UK: People’s Group formed to rid Everton of Kenwright
Pre-season is usually a time when football fans begin to feel optimistic about their team’s chances ahead of the new season. With new signings to be unveiled as financed by the ever-growing amounts of money pumped into the game it is also a time when fans look forward to seeing some new blood in the squad which can help the team improve from last season’s performance, and maybe even win a trophy.
For fans of English Premier League side Everton Football Club, however, fans are starting to tire of a board which promises much but delivers little. The Toffees have done really well on a restricted budget thanks to their canny manager David Moyes who, almost every season, refuses offers from rival clubs and shows his loyalty to the Goodison Park club despite the lack of financial muscle at the club. For that particular problem, as well as a host of other off-the-pitch issues, a new group has been formed to become a voice for fans of a club that should be aiming higher but whose internal problems deny it that opportunity.
The People’s Group has recently been set up with the aim of trying to oust a board, led by chairman, local celebrity and impresario Bill Kenwright, whose promises of seeking further investment for the club only for nobody to come forward with any fresh money whilst seeking an unpopular move to a new stadium on the outskirts of the city of Liverpool has become too much. Even for those supporters of the club who are still on Kenwright’s side the promises have become an ever growing sign of tedious disappointment. As every new season approaches players have to be sold before new ones can be bought and Moyes has done very well in the circumstances to keep the team competitive. It’s all the more frustrating for loyal Evertonians to see their team enjoy six top-eight finishes in the last seven seasons and see their team reach the 2008-09 FA Cup final only for ambitions both on-and-off the pitch to be thwarted by a constant lack of finance which, when playing in the richest league in the world, begs questions to be asked about where the money is actually going.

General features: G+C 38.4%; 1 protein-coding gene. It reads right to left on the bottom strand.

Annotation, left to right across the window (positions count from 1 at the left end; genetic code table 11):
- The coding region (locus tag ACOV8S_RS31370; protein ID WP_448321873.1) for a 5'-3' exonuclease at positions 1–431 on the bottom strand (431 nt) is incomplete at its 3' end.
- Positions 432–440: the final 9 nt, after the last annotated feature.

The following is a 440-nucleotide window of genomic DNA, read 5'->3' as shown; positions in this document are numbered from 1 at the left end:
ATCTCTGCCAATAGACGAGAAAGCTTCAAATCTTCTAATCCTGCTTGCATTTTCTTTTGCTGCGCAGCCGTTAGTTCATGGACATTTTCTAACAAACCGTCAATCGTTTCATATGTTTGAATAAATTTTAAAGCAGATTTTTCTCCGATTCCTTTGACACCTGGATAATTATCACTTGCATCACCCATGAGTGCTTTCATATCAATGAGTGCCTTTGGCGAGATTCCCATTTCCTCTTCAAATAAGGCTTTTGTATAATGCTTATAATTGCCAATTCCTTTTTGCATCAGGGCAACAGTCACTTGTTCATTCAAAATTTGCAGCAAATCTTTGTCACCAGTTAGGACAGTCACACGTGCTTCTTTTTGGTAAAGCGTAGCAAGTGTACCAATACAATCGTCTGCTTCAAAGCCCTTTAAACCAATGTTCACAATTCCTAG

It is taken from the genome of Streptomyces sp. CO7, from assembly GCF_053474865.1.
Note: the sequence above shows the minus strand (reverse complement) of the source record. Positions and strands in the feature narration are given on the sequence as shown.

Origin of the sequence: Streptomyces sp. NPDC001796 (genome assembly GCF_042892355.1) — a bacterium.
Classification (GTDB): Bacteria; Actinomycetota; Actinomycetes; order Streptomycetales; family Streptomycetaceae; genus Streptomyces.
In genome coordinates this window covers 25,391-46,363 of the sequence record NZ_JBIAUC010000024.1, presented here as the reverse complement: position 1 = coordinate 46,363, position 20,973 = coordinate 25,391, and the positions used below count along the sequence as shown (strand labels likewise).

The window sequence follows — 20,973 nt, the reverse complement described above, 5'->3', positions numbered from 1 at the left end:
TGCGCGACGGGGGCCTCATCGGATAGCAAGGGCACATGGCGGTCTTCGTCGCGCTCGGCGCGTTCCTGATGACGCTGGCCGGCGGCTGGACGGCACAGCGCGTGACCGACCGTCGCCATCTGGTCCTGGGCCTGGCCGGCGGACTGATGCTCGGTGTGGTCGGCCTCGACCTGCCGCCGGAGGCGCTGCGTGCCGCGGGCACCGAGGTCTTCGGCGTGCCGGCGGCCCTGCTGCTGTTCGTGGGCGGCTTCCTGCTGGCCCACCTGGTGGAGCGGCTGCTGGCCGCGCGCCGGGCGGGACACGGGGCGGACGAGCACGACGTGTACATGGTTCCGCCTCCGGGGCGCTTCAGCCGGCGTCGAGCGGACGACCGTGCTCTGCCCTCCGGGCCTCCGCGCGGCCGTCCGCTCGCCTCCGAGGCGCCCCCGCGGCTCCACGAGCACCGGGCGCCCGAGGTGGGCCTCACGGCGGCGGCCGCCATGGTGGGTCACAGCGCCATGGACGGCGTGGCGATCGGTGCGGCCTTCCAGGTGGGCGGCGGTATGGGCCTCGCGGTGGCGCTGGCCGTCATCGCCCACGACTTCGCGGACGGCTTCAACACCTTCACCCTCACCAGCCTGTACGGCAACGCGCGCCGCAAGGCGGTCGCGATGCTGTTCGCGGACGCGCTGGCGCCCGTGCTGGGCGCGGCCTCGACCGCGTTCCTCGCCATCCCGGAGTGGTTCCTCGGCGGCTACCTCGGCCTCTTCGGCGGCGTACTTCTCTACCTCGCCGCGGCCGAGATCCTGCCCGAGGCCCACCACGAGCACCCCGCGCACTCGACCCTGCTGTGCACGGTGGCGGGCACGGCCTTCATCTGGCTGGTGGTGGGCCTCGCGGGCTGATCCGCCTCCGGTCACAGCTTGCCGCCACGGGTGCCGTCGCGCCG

The People’s Group have recently issued a letter which they have sent to a number of UK newspapers in the hope that their cause will be highlighted in much the same way as fans of Manchester United have protested over the Glazer family or fans of local rivals Liverpool FC protested against previous American owners George Gillett and Tom Hicks before the club was eventually taken over by New England Sports Ventures. The People’s Group’s has highlighted a number of issues which they feel need addressing:
KING’S DOCK FAILURE – Everton seemed destined to move home from Goodison Park to a prime location on the Liverpool waterfront at King’s Dock in 2003. However the move fell through after the club were unable to guarantee their share of the funding (£30 million) which was all the more disappointing given that Kenwright had said that this was an opportunity that they “would not let….pass us by”. Given that the Liverpool Echo Arena, which hosts pop concerts and other sporting events, has subsequently been built in its place and is extremely lucrative, this missed opportunity was perhaps Everton’s biggest mistake in recent times.